The United States hasn’t seen a school massacre of this scale since — which makes it all the more surprising that most of us know nothing about it.
When a terror attack hits the headlines, you can usually expect it to remain there for weeks. Media outlets revisit the biggest of them — 9/11, Sandy Hook, Pulse Nightclub — frequently, even as months, years, and decades go by.
It’s surprising, then, that the largest school massacre in American history is one that most of us have never heard of. It’s called the Bath School disaster and it took place on May 18, 1927 in Bath, Michigan.
Seven adults and 38 children died on that day, because a man named Andrew Kehoe was upset about his taxes.
“A Distant Feeling”
With no more than 300 residents, Bath was a tiny Michigan town in which everyone was familiar with the business of everyone else. It was common knowledge, therefore, that Andrew Kehoe was a bit odd.
“He never attracted much attention around the neighborhood,” Monty J. Ellsworth wrote in his 1927 book. “There was something about him that no matter how good a friend you thought you were of him, there always seemed to be a distant feeling.”
In addition to tales of Kehoe’s social awkwardness, stories circulated about the 55-year-old’s violent nature. Some said Kehoe had murdered his stepmother by tampering with her stove, one woman claimed he shot her dog, and neighbors noted the cruelty with which he treated his farm animals — once beating a horse to death.
He was known to regularly blow up stumps and rocks, and he kept his barn and tools obsessively tidy — cleaner, it was said, than many people’s homes.
But even with the man’s strange character, none of Bath’s residents could have predicted what would take place on May 18th.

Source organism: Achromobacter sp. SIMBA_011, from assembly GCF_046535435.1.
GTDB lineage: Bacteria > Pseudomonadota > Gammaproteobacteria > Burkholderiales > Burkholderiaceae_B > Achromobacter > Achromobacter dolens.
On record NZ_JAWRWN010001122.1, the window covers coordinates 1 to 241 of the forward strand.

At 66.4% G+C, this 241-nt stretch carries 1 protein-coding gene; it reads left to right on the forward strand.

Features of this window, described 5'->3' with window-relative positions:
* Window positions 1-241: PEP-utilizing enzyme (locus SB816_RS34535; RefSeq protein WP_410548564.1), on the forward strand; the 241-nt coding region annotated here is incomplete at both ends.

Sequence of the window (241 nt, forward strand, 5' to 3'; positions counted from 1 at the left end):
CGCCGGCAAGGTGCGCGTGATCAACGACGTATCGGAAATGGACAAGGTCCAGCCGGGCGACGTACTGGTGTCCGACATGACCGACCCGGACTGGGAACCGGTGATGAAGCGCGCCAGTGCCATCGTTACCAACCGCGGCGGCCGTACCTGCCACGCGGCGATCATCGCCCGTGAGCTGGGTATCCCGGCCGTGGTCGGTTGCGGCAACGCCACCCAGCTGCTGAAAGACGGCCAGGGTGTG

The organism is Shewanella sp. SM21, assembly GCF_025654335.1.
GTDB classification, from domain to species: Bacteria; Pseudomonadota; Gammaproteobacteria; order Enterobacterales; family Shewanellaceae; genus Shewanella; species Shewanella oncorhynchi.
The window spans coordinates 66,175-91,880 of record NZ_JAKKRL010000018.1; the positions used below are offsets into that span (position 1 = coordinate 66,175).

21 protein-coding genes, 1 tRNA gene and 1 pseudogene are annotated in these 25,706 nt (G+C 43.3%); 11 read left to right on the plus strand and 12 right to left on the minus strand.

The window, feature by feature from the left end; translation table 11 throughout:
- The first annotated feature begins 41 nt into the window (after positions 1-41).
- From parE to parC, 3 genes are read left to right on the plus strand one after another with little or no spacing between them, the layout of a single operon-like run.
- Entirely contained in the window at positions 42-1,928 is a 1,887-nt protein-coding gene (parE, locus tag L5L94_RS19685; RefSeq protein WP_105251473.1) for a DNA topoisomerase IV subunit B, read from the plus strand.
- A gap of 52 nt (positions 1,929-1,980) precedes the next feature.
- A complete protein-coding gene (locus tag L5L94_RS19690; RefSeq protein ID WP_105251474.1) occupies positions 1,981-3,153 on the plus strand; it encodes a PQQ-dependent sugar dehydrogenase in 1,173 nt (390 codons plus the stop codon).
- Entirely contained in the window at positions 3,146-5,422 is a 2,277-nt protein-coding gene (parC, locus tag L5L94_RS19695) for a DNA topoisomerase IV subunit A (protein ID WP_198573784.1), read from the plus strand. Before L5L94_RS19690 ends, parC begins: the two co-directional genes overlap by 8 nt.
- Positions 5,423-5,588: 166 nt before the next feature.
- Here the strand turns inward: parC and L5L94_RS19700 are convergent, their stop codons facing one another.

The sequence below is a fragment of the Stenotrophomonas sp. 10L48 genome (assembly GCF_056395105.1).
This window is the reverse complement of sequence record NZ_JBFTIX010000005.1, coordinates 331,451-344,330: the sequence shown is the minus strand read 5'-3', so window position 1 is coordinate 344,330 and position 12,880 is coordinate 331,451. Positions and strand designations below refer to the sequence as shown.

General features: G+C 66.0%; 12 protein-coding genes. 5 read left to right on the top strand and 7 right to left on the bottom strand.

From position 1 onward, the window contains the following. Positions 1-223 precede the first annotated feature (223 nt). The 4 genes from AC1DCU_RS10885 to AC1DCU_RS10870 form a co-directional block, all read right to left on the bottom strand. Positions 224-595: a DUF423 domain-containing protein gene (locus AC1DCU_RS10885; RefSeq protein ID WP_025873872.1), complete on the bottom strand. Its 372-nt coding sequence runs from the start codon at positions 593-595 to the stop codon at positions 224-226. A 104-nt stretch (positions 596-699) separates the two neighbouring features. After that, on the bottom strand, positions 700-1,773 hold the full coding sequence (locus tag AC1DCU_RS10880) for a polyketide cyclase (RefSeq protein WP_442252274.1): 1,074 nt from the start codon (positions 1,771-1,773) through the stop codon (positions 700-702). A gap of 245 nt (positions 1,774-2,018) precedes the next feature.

This is understandable, considering nothing like it had happened before or has happened since.
Kehoe hated taxes. The tax increases that had been levied to pay for the town’s new school were partly to blame, he thought, for the foreclosure notice he had received at his farm.
An experienced electrician, Kehoe took a job making repairs at the school and got to work on his plot for revenge.
He tightly packed hundreds of pounds of dynamite into the school’s basement, surrounded the explosives with gunpowder, and then wired the setup to a battery and an alarm clock set for 8:45 a.m.
The day before the bombs were detonated, a first grade teacher called Kehoe to ask if her class could use his farmland for a picnic.
“He told her that if she ‘wanted a picnic she would better have it at once,’” The New York Times reported.
The next morning, at 8:45 on the dot, half of the school crumbled.
Kehoe’s home was destroyed, too, as he had rigged it with a complex system of dynamite that he hooked up to the street’s phone lines. Authorities later found his wife tied to a table.
After both of the buildings had caught fire, Kehoe got into his car and drove back toward the school. As he approached the concerned parents and faculty, he detonated the truck — which he had also packed with explosives — killing himself and several more people.
“I began to feel as though the world was coming to an end,” a citizen told the Times.
The Aftermath Of The Bath School Disaster
In the aftermath, police uncovered the complicated mechanisms that Kehoe had assembled for his feat of mass destruction.
They found bundles of unused dynamite and a tank of gasoline under the remaining section of the building, suggesting that, had things gone according to plan, the attacks would have been even deadlier.
Investigators saw the effort had clearly taken months of careful planning and consideration, and deemed it the work of a “maniac.”
Concern for the distraught and bankrupt town poured in from across the U.S. But after about three days of heavy media coverage, Arnie Bernstein wrote, the rest of the country appeared to move on.
This stands in sharp contrast to how journalists cover similar instances today: incessantly poking and prodding deep into the lives of mass murderers, trying to pinpoint signs we can use to catch the next one before disaster strikes.
The America of 1927 — and a lot of America today — was eager to skip this in-depth analysis, accepting the idea that anyone capable of committing such atrocity is simply a bad egg; that a terrorist’s evil is inexplicable, unavoidable and, unfortunate though it might be, unstoppable.
But Kehoe himself may have thought differently, according to one clue he left behind.
It was discovered a few days after the Bath School disaster, a charred sign hanging from his burnt farm’s fence:
“Criminals are made, not born.”